Japan Society’s Policy Projects include Redefining Japan & the U.S.-Japan Alliance, Bioterrorism & Consequence Management, and the U.S.-Japan Innovators Network. Created in 2004-2005, the Innovators Network brings emerging as well as established leaders in business, civil society and arts and culture together to explore new opportunities for bilateral collaboration in the 21st century. Visit http://innovators.japansociety.org/ for more information.
While Japan Society produced its first exhibition in 1911 (resulting in the Society's first major publication, Japanese Colour Prints by Frederick Gookin, 1913), Japan Society Gallery did not open until 1972 after the completion of the Society's building. The Gallery has since become one of the premier venues in the U.S. for the exhibition and publication of Japanese art. Recent acclaimed exhibitions include YES: Yoko Ono (2000); Little Boy: The Arts of Japan’s Exploding Subculture curated by Takashi Murakami (2005); Hiroshi Sugimoto: History of History (2005), which toured North America in 2007; and the lauded centennial exhibition Awakenings: Zen Figure Painting in Medieval Japan (2007).
Established in 1953, the Performing Arts Program has introduced audiences in New York and North America to more than 500 programs of Japan's vibrant contemporary and revered traditional dance, music and theater. Highlights range from multiple premiere presentations of the Grand Kabuki to the wildly popular Contemporary Japanese Dance Showcase that "has served as an invaluable showcase for new Japanese dance in New York" (The New York Times). Through commissions, residencies, exchanges, and workshops the Program also serves as a catalyst to inspire U.S.-based artists. One such commission, Big Dance Theater's The Other Here, kicked off the 2007-08 centennial celebration and was followed by three months of noh-inspired work that culminated in spectacular outdoor traditional performances in July 2007.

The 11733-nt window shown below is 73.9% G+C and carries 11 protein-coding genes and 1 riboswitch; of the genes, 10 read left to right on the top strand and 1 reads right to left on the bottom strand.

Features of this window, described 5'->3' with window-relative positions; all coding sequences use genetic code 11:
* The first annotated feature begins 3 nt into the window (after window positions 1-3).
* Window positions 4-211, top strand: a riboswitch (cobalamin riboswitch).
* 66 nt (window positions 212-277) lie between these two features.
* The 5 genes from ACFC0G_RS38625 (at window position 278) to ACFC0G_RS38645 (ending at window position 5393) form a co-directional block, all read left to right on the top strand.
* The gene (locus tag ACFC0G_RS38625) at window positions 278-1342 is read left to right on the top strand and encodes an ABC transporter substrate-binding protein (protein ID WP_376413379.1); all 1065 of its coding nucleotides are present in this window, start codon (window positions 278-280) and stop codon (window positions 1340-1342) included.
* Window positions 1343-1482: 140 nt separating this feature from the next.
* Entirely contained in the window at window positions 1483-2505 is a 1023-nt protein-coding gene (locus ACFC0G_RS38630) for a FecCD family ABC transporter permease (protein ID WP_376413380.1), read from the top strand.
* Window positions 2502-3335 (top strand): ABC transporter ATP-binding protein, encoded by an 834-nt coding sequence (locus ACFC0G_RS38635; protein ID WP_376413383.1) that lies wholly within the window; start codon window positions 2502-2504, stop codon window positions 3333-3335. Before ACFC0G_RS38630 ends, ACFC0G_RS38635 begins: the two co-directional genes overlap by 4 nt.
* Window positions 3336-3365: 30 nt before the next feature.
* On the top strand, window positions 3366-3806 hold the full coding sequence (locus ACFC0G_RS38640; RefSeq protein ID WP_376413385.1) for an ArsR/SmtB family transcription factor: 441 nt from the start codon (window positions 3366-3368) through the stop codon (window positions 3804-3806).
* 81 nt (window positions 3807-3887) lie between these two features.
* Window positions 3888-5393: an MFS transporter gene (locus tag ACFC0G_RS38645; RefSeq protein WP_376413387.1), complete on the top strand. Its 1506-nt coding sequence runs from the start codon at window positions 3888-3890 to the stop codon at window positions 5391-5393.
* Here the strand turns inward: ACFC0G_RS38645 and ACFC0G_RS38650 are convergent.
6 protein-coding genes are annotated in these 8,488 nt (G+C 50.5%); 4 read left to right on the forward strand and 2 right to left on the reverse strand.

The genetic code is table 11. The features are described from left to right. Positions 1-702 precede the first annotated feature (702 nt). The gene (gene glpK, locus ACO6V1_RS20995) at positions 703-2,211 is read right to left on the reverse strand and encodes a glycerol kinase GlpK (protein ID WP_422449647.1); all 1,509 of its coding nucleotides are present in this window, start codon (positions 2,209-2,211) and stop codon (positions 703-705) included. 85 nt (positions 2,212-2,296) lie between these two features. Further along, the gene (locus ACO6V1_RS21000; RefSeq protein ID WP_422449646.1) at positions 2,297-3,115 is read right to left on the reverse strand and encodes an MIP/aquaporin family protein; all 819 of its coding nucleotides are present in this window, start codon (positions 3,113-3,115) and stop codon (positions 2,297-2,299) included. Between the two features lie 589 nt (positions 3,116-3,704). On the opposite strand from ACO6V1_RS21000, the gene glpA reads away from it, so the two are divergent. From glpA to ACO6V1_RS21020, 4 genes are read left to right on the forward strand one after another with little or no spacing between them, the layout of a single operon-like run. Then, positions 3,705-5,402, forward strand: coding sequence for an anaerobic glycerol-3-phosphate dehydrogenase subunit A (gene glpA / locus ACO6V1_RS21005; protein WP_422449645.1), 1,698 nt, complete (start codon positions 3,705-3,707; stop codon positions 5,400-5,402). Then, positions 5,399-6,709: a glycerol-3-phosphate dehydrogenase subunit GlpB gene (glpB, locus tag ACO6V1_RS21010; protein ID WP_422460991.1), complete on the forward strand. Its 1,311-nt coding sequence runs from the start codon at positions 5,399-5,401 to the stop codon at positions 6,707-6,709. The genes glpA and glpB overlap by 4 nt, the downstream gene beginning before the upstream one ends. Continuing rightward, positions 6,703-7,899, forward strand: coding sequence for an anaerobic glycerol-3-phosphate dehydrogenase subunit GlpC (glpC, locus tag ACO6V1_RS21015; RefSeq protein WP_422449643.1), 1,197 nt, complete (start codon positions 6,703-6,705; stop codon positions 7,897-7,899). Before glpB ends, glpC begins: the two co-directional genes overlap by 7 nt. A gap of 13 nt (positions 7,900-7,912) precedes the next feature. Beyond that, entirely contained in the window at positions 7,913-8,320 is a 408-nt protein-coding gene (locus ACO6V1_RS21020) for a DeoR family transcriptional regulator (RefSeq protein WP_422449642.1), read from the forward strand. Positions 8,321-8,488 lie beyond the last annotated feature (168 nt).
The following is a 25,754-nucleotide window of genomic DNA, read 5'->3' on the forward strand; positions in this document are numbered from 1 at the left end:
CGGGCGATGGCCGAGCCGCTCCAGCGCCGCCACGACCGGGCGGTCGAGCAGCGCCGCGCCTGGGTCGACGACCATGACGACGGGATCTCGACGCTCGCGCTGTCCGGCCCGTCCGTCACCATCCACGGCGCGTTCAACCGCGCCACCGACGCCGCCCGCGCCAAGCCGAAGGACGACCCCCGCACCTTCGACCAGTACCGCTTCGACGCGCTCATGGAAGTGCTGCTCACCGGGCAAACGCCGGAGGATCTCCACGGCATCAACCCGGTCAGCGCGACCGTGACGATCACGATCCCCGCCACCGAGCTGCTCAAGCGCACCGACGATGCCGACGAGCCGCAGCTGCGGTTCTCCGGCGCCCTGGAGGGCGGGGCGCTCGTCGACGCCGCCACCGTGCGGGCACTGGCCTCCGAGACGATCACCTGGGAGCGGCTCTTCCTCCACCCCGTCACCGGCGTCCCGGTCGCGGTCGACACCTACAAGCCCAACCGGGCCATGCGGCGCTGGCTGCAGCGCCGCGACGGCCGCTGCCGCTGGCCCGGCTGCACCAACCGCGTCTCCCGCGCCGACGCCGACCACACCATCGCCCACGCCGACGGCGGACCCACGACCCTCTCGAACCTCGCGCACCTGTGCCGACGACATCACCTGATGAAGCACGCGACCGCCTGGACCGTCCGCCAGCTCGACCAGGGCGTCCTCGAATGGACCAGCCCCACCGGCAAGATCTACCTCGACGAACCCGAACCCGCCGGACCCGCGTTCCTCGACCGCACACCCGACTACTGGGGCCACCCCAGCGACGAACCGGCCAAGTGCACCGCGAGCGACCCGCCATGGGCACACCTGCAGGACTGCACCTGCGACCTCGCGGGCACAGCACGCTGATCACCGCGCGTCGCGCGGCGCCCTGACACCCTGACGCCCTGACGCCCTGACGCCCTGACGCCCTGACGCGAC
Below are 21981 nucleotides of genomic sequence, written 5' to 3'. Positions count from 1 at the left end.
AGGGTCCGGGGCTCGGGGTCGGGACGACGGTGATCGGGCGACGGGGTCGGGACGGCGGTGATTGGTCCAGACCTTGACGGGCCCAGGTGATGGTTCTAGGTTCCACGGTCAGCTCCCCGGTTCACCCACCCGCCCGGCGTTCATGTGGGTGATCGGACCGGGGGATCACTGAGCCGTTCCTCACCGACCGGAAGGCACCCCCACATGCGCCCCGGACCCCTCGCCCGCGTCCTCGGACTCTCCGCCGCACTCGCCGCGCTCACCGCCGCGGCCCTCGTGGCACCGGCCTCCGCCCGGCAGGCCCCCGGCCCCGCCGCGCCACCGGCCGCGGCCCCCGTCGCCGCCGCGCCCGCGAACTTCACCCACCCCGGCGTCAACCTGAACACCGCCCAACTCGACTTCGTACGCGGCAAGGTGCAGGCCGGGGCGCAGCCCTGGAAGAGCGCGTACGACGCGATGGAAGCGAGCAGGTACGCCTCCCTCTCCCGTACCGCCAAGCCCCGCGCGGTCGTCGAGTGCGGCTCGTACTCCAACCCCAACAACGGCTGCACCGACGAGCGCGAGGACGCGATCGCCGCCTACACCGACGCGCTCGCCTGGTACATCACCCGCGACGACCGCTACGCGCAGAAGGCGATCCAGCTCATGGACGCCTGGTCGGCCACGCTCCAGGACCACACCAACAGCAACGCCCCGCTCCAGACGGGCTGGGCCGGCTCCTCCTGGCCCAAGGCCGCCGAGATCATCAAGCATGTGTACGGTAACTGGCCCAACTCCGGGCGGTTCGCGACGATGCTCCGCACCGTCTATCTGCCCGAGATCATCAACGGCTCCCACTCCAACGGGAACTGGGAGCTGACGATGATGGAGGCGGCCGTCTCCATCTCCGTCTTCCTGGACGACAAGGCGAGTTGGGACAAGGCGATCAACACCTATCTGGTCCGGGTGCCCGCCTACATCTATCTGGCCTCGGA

Japan Society is New York City's prime destination for cinematic retrospectives of seminal film directors and actors from Japan, thematic film series, and U.S. premieres of Japanese films of various genres often accompanied by commentary and discussion by participating filmmakers. From its first film screening in 1922 (a four-reel film of the crown prince's 1921 visit to Europe) to the 2006 premiere screening of Drawing Restraint 9, hosted by visual artist Matthew Barney and collaborator Björk, Film Program highlights have also included, Kurosawa: A Retrospective (1981); A Tribute to Toshiro Mifune (1984); Anime: The History of Japanese Animated Films (1999); and Critic’s Choice: Susan Sontag on Japanese Film, Parts I & II (2003 and 2004). As part of the centennial programming, the program presented JAPAN CUTS on July 5-15, 2007. As the Society's first-ever large-scale festival of contemporary film, the event is now slated to occur annually.
Japan Society has created and facilitated many prestigious fellowships and exchanges, from Eleanor Roosevelt's 1953 participation in the Intellectual Interchange Program to the ongoing U.S.-Japan Media Fellows Program. The latter has resulted in articles from both eminent and up-and-coming newsmakers, which have appeared historically on ABC News and NPR and in publications including The New York Times Magazine, Newsweek, Wired, The Atlantic Monthly, Business Week, Foreign Policy, The Wall Street Journal, The Washington Post, The Los Angeles Times, and The Boston Globe among many others.